In what has become the world’s largest humanitarian crisis in close to 70 years, more than 4-million people have fled Syria and 6.6-million are displaced within their own country -- at least half are children.
Though hundreds of thousands of Syrians have been screened and approved for asylum — first by local authorities in Jordan, Lebanon and Turkey, and then by the United Nations Refugee Agency — desperate refugees in the tens of thousands have also flooded European shores without going through proper channels.
Even for the most socially and economically stable countries, integrating refugees is a challenge. Hatred and fear percolate amidst the possibility that refugees and immigrants can’t mirror the character, values or attitudes toward freedom, pluralism and human rights.
While the UN approved 23,000 Syrians to resettle in the USA, Canada committed to accepting close to 25,000. As of February 2016, close to 10,000 had already arrived. For Canada (and other host countries), experts point to the challenges confronting approved applicants:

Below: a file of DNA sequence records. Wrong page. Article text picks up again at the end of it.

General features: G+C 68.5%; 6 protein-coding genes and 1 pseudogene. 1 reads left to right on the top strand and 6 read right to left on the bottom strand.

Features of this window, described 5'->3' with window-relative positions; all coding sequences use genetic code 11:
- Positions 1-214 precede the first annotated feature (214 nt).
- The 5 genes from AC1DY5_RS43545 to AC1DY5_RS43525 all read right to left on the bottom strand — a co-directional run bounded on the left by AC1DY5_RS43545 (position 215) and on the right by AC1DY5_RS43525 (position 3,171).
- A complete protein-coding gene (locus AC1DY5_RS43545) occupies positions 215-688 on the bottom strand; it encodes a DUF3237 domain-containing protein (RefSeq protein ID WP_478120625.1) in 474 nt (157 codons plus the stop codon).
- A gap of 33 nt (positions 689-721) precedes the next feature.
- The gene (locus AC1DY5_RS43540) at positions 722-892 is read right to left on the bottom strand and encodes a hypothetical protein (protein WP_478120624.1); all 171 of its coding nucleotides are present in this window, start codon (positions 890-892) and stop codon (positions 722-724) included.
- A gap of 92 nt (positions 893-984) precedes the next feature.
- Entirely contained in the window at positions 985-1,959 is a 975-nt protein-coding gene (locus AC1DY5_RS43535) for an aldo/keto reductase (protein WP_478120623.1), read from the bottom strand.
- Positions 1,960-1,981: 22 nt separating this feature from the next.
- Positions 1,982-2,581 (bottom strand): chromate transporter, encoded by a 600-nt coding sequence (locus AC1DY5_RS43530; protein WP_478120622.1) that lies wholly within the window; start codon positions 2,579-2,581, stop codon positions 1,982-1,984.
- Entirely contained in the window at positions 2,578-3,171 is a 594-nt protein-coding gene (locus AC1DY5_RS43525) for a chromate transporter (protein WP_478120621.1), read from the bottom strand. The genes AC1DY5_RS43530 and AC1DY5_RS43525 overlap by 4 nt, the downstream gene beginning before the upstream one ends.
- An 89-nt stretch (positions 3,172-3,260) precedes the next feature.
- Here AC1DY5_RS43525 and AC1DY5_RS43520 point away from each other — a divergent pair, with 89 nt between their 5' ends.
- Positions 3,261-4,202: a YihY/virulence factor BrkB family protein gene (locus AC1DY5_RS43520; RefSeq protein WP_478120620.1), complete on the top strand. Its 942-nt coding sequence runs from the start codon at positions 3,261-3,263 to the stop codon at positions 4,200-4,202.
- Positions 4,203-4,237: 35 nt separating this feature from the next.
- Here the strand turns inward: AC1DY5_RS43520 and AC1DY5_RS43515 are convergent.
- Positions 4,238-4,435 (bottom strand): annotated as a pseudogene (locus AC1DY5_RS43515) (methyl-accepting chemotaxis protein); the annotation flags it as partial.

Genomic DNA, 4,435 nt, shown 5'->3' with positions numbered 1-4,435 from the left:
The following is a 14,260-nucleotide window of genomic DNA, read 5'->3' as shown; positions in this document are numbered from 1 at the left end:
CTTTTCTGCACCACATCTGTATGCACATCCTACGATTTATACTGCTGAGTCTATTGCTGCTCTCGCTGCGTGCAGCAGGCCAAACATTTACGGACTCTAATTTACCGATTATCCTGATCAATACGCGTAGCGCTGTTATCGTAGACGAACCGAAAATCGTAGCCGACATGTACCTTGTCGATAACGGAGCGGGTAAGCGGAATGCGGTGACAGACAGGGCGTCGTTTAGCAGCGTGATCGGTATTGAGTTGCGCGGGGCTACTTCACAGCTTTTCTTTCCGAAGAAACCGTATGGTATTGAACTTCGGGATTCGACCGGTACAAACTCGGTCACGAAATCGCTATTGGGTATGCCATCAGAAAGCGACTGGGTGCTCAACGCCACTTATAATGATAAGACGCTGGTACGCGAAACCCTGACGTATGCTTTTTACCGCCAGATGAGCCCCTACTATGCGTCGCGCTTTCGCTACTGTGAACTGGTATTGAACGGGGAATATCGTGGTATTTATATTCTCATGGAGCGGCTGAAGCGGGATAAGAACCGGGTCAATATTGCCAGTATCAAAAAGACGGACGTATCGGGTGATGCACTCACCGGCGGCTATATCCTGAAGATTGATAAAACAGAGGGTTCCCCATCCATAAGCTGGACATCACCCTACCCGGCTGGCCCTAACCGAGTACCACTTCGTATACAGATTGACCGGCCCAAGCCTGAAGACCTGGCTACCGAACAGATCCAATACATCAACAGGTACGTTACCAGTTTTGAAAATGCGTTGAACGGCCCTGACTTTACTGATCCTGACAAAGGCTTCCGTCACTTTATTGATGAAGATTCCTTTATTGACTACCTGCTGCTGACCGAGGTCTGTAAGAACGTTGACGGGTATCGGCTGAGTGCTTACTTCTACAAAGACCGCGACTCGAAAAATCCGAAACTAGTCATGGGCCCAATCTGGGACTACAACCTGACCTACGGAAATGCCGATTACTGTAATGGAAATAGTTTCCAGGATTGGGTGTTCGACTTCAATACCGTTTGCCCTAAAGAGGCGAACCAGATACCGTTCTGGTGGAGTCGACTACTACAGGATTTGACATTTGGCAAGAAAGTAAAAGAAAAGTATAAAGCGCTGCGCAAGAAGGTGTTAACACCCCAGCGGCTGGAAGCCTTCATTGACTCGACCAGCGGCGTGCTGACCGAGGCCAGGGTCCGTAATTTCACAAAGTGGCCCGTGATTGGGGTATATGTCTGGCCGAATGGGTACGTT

- 67% arrive without a mastery of either English or French. As a result, there are long wait lists for language-training
- 55% are 14-years of age or younger, mostly schooled in Arabic — and when compared to their peers, typically a year or two behind in their academics — which presents a challenge for the school system
- 53% struggle to find appropriate housing, simply because there are 5-to-8 people in each family unit
- work experience tends to be low-skilled and almost entirely limited to males. As a result, job opportunities may not reflect the skill-sets of the refugees.
As with every host country, there is a pressing need for Canada to live up to their humanitarian responsibilities.